If you do put it on the top make sure it is clean and simple so as not to distract from the comments below. If you put it at the bottom put a "click here to add your comment" (or something similar) link that skips to the comment form.

  • +1 to having a "comment" link on the top, putting the form on the bottom, and using an anchor so they can click the link on top if they want to comment right away. Commented Aug 30, 2010 at 11:30

It can be helpful to consider the page's semantic structure, or basically how it would render with the stylesheet disabled.

Does it make sense to prompt the User for comments before they read the post? In most circumstances, I would guess not.

If you're considering the accessibility of the page, then having the comment form above the post might make it difficult for a screenreader user to find the actual content.



How about a collapsible Add Comment link (which unfolds an Add Comment form) at the top, with the full (expanded, uncollapsed) Add Comment form at the bottom?

This way you won't distract the user who wants to read the comments first, and you also provide a way for the determined commenter to do so quickly.


In long entry fields like this, I tend to put input fields where they're going to show up. If my comments list shows comments in order by date, descending. I'll put the Comment box above the others. Otherwise, I put it at the bottom of others.

I almost never duplicate fields though, I'll just put in an anchor at the top that says something like "Add a comment" that takes them down to the form.


If the comments are ordered chronologically, the comment form should be place under the last comment. This will make the "random thoughts from people" a "discussion". + the user goes through the other comments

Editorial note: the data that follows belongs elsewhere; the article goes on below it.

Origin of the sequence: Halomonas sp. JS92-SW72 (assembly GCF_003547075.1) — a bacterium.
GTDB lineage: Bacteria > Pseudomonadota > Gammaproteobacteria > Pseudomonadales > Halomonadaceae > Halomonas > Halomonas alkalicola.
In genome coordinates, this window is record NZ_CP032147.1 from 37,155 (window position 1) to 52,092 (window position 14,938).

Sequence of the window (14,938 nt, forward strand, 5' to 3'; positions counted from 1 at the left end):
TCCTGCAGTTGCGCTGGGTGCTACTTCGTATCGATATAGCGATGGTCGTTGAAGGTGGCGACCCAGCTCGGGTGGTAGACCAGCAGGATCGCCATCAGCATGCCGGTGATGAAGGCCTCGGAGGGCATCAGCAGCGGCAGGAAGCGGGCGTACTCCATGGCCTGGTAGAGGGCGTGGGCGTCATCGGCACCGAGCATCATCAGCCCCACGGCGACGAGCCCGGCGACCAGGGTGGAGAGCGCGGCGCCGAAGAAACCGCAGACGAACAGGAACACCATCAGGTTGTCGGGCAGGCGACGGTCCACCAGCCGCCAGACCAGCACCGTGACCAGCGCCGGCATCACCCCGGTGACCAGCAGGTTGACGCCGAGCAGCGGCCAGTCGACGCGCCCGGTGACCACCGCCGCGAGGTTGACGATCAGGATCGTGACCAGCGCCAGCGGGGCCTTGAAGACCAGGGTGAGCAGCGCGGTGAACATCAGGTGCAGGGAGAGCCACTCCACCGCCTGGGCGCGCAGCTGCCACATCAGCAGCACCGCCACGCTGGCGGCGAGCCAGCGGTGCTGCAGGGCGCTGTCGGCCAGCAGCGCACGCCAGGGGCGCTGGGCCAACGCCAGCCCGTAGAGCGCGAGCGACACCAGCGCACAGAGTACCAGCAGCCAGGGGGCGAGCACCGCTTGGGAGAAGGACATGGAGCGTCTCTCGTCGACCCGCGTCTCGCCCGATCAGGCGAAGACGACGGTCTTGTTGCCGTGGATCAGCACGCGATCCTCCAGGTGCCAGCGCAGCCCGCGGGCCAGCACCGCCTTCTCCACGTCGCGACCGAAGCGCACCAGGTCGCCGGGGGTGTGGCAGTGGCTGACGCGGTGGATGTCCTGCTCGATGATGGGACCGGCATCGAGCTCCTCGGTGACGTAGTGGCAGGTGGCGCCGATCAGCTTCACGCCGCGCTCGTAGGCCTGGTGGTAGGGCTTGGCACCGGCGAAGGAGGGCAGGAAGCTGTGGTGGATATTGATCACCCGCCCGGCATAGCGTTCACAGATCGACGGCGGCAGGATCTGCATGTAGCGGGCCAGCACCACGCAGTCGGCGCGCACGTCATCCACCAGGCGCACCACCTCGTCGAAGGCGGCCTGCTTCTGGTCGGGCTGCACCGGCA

Agreed with @Ryan up to some extent. And in fact providing comment link next each entry and when the user click that link or icon should open up as modal window.

Reason for putting modal window is that user is in mind-set of entering the comments so he is focused. Even if the main content get shaded does not matter much. That way it is not necessary to go down to the page to fill the comments.



I'd offer a variation on Ryan's comment. Instead of a collapsible form at the top, I think placing an anchor link to the form is the best option. I wouldn't put two forms on the page as that's just confusing and clutter. I think you want to give users the opportunity to go right to the comment form or to read what others have said first.

My preferred implementation is as follows:

  • a clear link to the comment form in the post meta data (usually at the top of the page by the title)
  • another link to the form at the bottom of the story (thus providing two options for readers to click directly to it)
  • the actual form at the bottom of all the other comments
  • What is the purpose of the page? The post or comments?
  • If comments are so much what is the consequences?

Obviously no one is more interested in comments, so putting it on the bottom would be better.

  • The question was were to put the "add comments" relative to the existing comments. Commented Jun 8, 2012 at 22:53